Lainey Molnar is an artist on a mission to educate and empower women, break prejudice in an honest yet funny package.
Her artwork includes motherhood, career choices, self-love, body image, all thing relatable to women regardless of where they live, how old they are, or how much they earn. The 32-year-old artist talked to Bored Panda and shared uplifting images that resonate with an average woman's everyday life.
Lainey's artwork is thought-provoking, truthful, and might be a helping hand if you are struggling with where to go next.
The light motive of all of the images you are about to see is to be less judgmental and more open-minded and accepting.
Lainey is a self-proclaimed bookworm, and she is working on the most significant project so far - writing and illustrating a book. She used to be a blogger but gave up due to online harassment and bullying.
Her goal is to help all women:
"I really hope that I can create something magical that will help women be happier and more liberated from societal expectations."
Lainey's inspiration comes from artists like Adam Ellis, Tiny Moron, and Wowocomics:
"They all have very different styles and a very different sense of humor, but I think it always comes down to personality that shines through the art, so there is space for all unique creators to show how they perceive the world. I don't think it's about being great with technical details like anatomy skills or shading, but it's the vision and purpose that matters."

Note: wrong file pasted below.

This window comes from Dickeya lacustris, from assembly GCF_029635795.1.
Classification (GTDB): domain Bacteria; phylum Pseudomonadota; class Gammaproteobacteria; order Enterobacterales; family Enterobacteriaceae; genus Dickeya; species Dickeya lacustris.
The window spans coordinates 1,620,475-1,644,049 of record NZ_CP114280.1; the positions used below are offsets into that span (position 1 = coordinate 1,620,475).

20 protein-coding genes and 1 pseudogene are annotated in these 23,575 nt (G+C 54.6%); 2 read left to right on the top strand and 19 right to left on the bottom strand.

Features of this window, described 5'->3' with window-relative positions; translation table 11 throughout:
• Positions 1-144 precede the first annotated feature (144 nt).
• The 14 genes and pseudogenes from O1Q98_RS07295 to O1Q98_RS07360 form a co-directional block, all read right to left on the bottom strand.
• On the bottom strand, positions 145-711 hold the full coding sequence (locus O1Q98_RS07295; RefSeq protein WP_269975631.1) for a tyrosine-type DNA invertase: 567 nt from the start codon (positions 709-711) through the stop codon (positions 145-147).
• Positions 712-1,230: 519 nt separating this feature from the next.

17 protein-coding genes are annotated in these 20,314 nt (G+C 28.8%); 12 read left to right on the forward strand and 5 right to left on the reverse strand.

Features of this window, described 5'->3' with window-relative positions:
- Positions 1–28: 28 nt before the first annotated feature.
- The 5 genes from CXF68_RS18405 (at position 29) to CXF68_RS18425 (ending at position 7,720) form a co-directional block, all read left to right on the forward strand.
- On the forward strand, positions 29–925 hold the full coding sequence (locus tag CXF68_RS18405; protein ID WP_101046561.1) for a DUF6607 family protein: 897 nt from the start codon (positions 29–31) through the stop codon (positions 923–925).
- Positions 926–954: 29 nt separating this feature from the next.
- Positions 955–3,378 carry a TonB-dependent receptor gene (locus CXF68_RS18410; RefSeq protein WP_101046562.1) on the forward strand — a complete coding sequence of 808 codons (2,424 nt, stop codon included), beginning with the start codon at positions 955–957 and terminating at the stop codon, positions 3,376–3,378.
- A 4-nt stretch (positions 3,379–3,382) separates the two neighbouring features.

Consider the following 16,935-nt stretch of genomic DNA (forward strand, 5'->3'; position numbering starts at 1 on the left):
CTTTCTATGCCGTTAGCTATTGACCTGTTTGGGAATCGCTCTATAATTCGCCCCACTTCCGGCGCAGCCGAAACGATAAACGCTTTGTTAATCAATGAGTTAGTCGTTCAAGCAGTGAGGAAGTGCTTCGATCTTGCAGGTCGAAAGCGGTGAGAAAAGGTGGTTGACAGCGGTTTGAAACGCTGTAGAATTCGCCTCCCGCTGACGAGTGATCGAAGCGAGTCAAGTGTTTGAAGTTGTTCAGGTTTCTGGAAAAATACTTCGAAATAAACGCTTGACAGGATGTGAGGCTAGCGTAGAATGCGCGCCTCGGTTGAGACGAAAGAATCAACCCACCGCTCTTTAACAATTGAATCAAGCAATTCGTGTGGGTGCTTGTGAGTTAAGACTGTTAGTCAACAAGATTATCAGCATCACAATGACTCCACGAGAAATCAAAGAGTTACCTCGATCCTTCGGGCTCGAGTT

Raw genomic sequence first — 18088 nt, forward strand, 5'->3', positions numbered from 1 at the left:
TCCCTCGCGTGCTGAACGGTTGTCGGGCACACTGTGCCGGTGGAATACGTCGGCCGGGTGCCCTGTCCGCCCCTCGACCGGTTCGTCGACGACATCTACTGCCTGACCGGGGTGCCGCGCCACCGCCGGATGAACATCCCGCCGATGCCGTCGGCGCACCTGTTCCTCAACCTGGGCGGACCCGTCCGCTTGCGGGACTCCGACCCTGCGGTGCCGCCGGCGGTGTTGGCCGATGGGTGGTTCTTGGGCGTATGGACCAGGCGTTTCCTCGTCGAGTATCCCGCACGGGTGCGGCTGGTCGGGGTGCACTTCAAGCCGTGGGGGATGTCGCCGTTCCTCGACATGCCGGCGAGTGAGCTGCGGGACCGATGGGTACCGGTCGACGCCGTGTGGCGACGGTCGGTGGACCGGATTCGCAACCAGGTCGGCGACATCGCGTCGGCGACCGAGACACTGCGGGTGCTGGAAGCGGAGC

Lainey never lacks inspiration:
"If something, I have too much to say. In an ideal world, a lot of what I'm communicating would be obvious, but as we're not there yet, I don't mind processing the same pain points over and over again via a visual medium, because the feedback is overwhelmingly positive and it's not something one sees on social media a lot so that's definitely an endless source of motivation."
This is the author's favorite illustration, as she explained:
"It is extremely personal. I struggled with my mental health for 18 years of my life and I know how hard it is to live with invisible illnesses people around us can just shrug off. I usually process female empowerment topics in either a straightforward or funny way, but at the end of the day we are all simply human beings and I find it crucial to address stigmatized topics because it gives so many of us relief to know that we are not alone."
Her creative process is writing down ideas on her phone. So, when the time comes for work, she opens her Illustration Ideas file and draws on an iPad. Sometimes she could be watching a show and drawing, but the best work comes from a proper ambient.
Connecting with emotions and vibes is definitely visible in Lainey's work.
Not everyone has the same goals, nor is every woman in the same headspace.
Women are not jars; stop labeling them.
Stop telling women to smile!
Both are doing their best. Both are hard workers.
As long as you are not hurting anyone, who cares what you do?
Why are we still treating miscarriage as a disease?